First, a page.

Torontonians may have their fair share of gripes about our local transit system – but love or hate the TTC, the truth is, it pays to own real estate with easy access to a subway or LRT stop.
Properties in close proximity to public transit often command a price premium, and their location is typically used as a leading selling feature when listing a home for sale on the Toronto MLS. And, while living steps from the subway can certainly make for a more convenient daily commute, such neighbourhoods also tend to be home to booming local businesses and amenities, and often have desirable walk scores.
How much more could buyers expect to pay to live within a stone’s throw of the TTC? To find out, Zoocasa analyzed average 2018 house and condo prices in neighbourhoods within an 800-metre radius of a subway or LRT stop – approximately a 10-minute walk. Home prices were collected from the Toronto Real Estate Board for the time period between January 1 and December 31, 2018.
Best affordability found in east end
The findings reveal homebuyers looking for the most affordable homes should head east, specifically along the Scarborough Light Rapid Transit line; there, houses (including detached, towns, and rowhouses) cost, on average, in the $740,000 range by Ellesmere, Midland, and Lawrence Park stations.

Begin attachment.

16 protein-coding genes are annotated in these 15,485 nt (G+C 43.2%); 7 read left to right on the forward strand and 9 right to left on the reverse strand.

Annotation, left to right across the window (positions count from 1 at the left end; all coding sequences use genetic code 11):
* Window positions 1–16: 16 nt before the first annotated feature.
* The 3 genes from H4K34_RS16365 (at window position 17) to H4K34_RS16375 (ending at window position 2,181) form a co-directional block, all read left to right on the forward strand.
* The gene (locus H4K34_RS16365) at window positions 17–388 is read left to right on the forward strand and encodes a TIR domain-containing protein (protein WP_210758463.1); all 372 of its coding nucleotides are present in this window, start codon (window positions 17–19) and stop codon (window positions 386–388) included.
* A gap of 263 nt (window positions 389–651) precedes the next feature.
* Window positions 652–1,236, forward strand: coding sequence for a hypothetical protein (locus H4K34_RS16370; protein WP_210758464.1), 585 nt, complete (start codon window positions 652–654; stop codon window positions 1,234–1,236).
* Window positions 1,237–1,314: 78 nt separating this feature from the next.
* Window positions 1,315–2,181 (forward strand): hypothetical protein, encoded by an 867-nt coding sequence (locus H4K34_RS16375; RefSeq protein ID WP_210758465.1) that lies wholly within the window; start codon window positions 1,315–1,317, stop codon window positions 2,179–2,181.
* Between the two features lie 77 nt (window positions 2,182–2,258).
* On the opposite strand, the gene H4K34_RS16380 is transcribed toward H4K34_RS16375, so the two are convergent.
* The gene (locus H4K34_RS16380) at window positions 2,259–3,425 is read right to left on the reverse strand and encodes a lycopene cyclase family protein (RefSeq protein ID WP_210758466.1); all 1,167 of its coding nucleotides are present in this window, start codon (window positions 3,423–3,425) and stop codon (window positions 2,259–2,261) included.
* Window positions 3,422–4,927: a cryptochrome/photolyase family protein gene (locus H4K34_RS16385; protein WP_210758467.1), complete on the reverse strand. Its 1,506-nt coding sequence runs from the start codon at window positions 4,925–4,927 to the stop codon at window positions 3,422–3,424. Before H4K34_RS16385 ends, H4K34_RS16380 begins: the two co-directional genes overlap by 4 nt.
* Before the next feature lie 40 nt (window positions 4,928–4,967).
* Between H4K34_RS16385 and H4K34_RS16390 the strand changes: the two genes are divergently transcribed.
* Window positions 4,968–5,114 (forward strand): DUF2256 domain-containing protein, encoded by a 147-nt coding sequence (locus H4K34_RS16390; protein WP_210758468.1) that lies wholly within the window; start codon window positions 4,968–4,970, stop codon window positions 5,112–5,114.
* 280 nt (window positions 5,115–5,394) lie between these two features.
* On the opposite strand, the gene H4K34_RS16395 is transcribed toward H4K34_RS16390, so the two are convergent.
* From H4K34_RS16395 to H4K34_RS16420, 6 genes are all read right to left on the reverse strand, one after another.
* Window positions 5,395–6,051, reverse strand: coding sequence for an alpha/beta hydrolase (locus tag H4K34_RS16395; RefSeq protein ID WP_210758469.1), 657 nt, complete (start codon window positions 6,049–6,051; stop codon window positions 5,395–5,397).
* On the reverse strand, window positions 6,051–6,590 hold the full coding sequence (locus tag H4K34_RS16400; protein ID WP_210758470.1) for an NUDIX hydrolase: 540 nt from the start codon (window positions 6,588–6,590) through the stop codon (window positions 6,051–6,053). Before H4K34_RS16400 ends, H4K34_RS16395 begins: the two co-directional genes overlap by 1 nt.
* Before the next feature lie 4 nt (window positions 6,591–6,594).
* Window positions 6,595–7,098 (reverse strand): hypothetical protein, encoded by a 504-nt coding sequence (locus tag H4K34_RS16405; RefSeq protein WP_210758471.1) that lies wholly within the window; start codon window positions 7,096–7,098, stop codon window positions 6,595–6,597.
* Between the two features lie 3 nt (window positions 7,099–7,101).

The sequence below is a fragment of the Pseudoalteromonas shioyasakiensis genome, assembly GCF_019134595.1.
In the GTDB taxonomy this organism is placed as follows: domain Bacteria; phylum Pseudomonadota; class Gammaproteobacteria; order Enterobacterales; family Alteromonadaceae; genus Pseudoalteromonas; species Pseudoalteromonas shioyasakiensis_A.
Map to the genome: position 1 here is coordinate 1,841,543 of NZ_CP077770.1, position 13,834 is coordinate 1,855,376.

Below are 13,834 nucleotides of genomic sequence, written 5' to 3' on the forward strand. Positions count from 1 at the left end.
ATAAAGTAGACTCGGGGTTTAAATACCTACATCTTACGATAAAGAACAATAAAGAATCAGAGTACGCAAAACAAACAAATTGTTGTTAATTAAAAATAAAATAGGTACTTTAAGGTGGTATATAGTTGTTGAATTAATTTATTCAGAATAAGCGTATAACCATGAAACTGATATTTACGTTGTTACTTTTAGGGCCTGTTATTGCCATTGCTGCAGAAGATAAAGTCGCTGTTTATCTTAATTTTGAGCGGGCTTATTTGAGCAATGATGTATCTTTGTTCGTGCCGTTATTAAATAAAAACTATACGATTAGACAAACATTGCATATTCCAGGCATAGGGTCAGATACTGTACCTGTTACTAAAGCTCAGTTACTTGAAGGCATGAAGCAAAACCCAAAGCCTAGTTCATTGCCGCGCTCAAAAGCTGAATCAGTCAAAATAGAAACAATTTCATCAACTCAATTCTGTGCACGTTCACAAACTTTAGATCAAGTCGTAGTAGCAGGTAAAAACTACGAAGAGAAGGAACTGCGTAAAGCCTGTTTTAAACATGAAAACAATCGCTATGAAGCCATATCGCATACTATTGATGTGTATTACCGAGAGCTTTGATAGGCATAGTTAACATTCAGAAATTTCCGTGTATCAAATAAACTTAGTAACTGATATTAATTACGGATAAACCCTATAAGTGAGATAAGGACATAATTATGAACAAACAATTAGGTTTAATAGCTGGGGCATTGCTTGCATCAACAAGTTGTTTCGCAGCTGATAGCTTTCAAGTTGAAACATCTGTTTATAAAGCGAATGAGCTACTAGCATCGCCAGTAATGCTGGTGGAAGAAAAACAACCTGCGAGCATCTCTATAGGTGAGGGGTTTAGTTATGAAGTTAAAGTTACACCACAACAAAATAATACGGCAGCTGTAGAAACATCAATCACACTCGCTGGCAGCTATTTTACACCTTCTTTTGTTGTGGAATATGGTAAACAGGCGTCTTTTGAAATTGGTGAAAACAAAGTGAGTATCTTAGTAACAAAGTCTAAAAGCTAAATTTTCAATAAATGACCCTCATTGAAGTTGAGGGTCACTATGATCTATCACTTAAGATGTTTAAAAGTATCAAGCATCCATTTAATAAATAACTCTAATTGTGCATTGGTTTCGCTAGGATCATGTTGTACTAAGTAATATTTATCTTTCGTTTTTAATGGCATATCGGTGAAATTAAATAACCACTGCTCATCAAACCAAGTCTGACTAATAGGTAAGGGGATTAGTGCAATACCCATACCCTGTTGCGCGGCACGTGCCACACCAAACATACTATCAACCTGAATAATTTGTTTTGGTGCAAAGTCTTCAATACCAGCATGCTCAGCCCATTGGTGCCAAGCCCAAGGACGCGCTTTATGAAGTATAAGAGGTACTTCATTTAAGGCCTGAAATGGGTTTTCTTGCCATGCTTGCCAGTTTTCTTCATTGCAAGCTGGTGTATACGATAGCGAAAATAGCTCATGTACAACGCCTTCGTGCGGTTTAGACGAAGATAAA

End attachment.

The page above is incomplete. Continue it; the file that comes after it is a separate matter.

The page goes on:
Condo affordability was also best in the east end, particularly close to Kennedy station, where subway lines 2 and 3 converge. There, the average multi-family home costs $392,530. Lawrence East and Ellesmere LRT stations also ranked in the top three for affordability, with nearby condos costing $364,656 and $382,752, respectively – well below the city-wide average of $558,728 TREB reported
in the fourth quarter of the year.
Yonge corridor has priciest homes
The most expensive homes in Toronto
, not surprisingly, were found along the Line 1 subway route, which runs through several higher-income neighbourhoods. Houses near York Mills fetched the most - an average of $3,426,000, followed by Museum at $3,002,150, and Summerhill at $2,932,837. Even condos located in the Yonge corridor cracked the $1 million threshold; the most expensive in the city can be found by Summerhill, at $1,424,618 per unit, Rosedale at $1,172,898, and St. George, at $1,141,827.
Check out the infographic below to see how home prices vary close to your local TTC subway or LRT stop:
Penelope Graham is the Managing Editor of Zoocasa.com, a real estate website that combines online search tools and a full-service brokerage to let Canadians purchase or sell their homes faster, easier and more successfully across the nation, including condos for sale in North York and Etobicoke condos for sale. Home buyers and sellers can browse listings on the site, or with Zoocasa’s free iOs app.